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Nebraska...Our Towns


Dawes County

CB & Q Railroad coal chute, 1910s. (Morrison)
Saddle Rock Butte, one of several buttes towering above the town. (Zarek)
Early Crawford street scene 1888 (Thornton)
Crawford, Main Street looking west to the buttes. Second Street is the present "main street." (Thornton)
Crawford 1913, taken from CB & Q coal chute. The electric power plant in right foreground and first school on horizon. (Linderman collection)
Trailing cattle beneath the Red Cloud Buttes (Hourt)
Sioux Indian dancers from Pine Ridge for school children visiting the Fort. (Hourt)
Our town, looking south, taken from Crawford's hot air balloon, 1986. (Hourt)

The Red Cloud Buttes, named for Chief Red Cloud of the Teton Dakota Sioux Indians, look down on Fort Robinson and, three miles northeast, on the town of Crawford, nestled along the White River. The peaceful scene does not indicate the energy that represents the Crawford of today or its rough and rowdy early history of soldiers, Indians, and cowboys.

In 1886, when Fort Robinson was twelve years old, the Fremont, Elkhorn, & Missouri Valley Railroad established stations at the fort and at a settlement soon to be known as "Crawford." A tent city immediately sprang up with every other establishment a saloon or gambling house. It is said that the man selling hardware piled the nail kegs inside the walls of his tent to keep stray bullets out.

An enterprising city editor obtained signatures from fort soldiers so he would have the number needed to file for the incorporation for the town. Named for soldier stationed at the fort who was killed in Mexico about the time the town was organized, many streets in Crawford also carry the names of soldiers.

A second railroad, the Chicago, Burlington, & Quincy, came through Crawford in 1889, when Nebraska's only railroad tunnel was completed through the Pine Ridge ten miles to the southeast. This spelled the demise of the Sidney to Deadwood Trail, route of the stage coaches and freight wagons to and from the gold mining towns in the Black Hills. Both rail lines now haul coal from the Wyoming fields. The Burlington Northern, with the most traffic, built a double track by-pass around the tunnel in 1982.

In the early days, Crawford was the "Gate City" and local promoter, Arah Hungerford, labeled the town "The Garden Beyond the Sandhills." Leroy Hall's saw and flour mill, where farmers brought logs and wheat to trade for sawed lumber, flour, and cattle feed, was just a mile north of town along White River. The mill burned in 1929 and was not rebuilt.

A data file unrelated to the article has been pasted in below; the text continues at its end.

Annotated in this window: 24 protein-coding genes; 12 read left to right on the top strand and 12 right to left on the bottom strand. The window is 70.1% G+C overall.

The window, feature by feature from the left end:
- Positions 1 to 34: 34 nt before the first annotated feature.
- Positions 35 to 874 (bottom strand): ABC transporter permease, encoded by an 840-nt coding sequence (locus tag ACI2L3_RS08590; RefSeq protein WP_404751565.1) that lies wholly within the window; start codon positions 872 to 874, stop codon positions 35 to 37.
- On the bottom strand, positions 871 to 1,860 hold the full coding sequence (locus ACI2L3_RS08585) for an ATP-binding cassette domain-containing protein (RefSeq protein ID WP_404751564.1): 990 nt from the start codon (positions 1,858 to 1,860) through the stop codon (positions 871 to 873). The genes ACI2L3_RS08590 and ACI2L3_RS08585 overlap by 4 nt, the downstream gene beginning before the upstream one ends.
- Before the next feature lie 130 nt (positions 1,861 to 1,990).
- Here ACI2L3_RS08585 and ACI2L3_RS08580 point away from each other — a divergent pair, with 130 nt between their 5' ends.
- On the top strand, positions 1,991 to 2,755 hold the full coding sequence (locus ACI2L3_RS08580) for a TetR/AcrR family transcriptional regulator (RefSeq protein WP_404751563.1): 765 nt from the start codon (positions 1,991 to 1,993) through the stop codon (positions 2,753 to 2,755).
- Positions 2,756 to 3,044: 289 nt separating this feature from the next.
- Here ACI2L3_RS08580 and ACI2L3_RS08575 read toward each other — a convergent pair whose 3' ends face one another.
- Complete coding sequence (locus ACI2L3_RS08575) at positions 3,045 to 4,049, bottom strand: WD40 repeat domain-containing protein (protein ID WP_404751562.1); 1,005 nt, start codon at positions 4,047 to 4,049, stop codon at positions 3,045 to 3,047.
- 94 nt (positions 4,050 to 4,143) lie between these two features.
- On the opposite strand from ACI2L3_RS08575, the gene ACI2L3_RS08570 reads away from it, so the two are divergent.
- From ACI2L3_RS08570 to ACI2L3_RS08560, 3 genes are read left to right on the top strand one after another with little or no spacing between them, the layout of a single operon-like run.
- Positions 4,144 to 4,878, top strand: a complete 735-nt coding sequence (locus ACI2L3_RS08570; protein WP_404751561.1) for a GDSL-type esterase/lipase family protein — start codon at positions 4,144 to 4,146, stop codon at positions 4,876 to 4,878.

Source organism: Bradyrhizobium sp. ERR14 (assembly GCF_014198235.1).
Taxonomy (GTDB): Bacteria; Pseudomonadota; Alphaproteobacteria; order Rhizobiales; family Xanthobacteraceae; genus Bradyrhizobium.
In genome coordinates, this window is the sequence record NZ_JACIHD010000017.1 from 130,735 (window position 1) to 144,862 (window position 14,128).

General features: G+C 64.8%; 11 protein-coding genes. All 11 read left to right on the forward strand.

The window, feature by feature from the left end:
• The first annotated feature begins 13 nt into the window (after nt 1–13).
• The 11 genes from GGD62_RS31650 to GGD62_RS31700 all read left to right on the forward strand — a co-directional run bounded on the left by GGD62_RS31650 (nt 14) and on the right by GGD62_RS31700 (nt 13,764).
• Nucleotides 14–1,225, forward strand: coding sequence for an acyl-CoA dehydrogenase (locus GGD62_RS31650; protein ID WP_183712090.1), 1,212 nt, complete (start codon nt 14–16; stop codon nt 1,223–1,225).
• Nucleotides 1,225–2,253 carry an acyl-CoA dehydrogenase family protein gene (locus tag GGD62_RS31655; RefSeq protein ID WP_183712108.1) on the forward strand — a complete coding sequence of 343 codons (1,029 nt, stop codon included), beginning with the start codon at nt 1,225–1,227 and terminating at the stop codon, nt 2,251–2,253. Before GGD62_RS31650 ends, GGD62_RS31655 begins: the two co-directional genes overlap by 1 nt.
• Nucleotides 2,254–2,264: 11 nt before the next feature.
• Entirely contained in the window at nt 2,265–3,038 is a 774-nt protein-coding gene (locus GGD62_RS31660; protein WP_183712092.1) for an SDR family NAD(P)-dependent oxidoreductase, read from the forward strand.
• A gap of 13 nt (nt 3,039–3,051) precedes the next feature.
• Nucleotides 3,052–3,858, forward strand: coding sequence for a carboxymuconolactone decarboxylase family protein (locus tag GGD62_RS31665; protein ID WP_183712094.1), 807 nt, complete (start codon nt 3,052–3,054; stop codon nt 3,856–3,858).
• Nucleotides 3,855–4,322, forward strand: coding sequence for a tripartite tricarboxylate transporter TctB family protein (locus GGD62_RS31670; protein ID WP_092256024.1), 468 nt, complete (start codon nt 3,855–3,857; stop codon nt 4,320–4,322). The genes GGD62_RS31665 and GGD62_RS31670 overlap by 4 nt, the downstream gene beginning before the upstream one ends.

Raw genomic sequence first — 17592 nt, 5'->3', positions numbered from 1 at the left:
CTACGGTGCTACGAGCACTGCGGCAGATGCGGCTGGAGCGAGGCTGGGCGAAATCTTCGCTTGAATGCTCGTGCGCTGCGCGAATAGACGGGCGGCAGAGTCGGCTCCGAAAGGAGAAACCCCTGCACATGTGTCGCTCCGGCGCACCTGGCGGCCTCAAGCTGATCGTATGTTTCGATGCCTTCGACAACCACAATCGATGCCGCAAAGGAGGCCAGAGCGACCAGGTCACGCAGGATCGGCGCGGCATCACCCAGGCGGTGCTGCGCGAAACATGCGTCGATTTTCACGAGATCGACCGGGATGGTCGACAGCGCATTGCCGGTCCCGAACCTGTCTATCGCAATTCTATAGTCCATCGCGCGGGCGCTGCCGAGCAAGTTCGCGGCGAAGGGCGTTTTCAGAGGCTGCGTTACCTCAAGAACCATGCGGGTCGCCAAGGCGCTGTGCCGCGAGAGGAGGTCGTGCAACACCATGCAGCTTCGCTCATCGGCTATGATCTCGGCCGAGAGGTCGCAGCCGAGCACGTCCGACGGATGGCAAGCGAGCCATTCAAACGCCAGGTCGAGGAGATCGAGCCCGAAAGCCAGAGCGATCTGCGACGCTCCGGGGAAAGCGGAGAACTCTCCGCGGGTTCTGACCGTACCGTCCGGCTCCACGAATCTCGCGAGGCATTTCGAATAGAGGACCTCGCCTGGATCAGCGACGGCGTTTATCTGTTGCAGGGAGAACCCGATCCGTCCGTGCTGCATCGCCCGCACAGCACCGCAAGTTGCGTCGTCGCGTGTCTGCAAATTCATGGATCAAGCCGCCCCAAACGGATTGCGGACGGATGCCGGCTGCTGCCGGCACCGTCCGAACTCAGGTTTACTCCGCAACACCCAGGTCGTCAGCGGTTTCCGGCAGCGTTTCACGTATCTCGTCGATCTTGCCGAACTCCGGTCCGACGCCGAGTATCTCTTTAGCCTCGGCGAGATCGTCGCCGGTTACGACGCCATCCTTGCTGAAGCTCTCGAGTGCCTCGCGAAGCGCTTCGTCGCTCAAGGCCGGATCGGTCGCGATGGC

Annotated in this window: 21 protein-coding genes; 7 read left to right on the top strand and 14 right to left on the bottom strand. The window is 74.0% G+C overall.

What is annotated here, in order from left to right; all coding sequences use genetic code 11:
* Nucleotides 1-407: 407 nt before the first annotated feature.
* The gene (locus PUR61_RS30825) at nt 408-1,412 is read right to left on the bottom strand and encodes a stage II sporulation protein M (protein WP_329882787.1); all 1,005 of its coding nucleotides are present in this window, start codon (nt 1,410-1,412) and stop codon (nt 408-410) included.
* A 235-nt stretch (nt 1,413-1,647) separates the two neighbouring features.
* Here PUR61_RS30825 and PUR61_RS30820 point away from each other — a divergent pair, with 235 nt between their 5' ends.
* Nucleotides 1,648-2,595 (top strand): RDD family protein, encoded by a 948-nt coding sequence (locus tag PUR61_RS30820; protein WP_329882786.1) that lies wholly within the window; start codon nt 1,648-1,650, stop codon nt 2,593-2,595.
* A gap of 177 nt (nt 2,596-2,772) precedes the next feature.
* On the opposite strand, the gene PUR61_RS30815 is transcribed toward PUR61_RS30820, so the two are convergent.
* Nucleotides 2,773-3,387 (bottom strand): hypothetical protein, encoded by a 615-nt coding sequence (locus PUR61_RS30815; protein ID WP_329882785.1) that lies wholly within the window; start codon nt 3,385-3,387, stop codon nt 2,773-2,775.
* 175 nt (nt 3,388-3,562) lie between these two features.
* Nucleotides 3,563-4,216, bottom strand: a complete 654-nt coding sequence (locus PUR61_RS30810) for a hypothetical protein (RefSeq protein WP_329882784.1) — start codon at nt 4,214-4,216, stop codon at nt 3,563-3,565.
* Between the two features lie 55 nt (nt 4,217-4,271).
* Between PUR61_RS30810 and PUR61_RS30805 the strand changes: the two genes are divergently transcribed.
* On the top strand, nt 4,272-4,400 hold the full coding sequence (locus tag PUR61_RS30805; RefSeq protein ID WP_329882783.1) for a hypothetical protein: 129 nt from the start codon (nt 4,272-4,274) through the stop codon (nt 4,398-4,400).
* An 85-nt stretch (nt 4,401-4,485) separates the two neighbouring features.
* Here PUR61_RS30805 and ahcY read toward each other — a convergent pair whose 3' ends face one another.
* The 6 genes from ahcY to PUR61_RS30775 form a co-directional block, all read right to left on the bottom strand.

Crawford's trade territory is a large area extending into South Dakota and Wyoming, with farms closer to town and the larger ranches in the outlying areas. The main crops are alfalfa and wheat. Pine-covered buttes are to the west and south and the valley to the east extends all the way to Chadron. The land which starts eight miles north of town is marginal grazing land. Known as "The Little Badlands of Nebraska," it is a popular rock and fossil hunting area. The Northwest Nebraska Rock Club of Crawford hosts yearly shows in August.

Crawford has another label, "The Deer Hunting Capital" of the state. Nebraska's first modern deer hunting season was held in the Pine Ridge area in 1949. Since then antelope, wild turkey, (since 1962) and elk, (since 1986) are hunted in the area.

Northwest Nebraska ranchers and businessmen were strong supporters of Hereford cattle in the early 1900s. The Crawford Hereford Breeders Association, representing three and four generations of some families, has held a sale the first Saturday in March since the 1920s. They sponsor the Crawford Beef Show for young peoples' clubs every July 2nd. The livestock auction market is one of the largest in Nebraska in volume of livestock sold. Sale days on Fridays are busy days in town.

Crawford's annual rodeo was started in 1945 as a fund raiser to build the Crawford Hospital. In 1949 the date was moved to July 3rd and 4th. The rodeo became a Professional Rodeo Cowboys Association (PRCA) event early in its history and since 1979 the purses have been raised to attract nationally known contestants. Starting with Fort Robinson's centennial in 1974, the Western Art Show is also held during this event and a big parade on the morning of the Fourth.

Fort Robinson, whose existance has greatly influenced the history of Crawford, served the West for more than 70 years. Its activities include the breeding and training of horses for the army and later for the Olympic equestrian teams. Many horses and mules were shipped overseas to Italy, Burma and other locations. During World War II, it expanded to train dogs for wartime duty. Fort Robinson was also one of 20 prisoner of war camps located in Nebraska. The prisoners worked on farms in the area, taking the places of the young men who had gone to the service. Deactivated in 1948, Fort Robinson is now a state park, with many buildings restored as a part of the State Historical Society's out-state museum system. Tourism plays a sizable part of the local economy.

Crawford residents strongly support their excellent hospital, nursing home, and remodeled senior center. Active civic organizations and businesses serve tourists, hunters, and area citizens in this unique community in Nebraska's Panhandle. The town is still growing with a present population of about 1,300.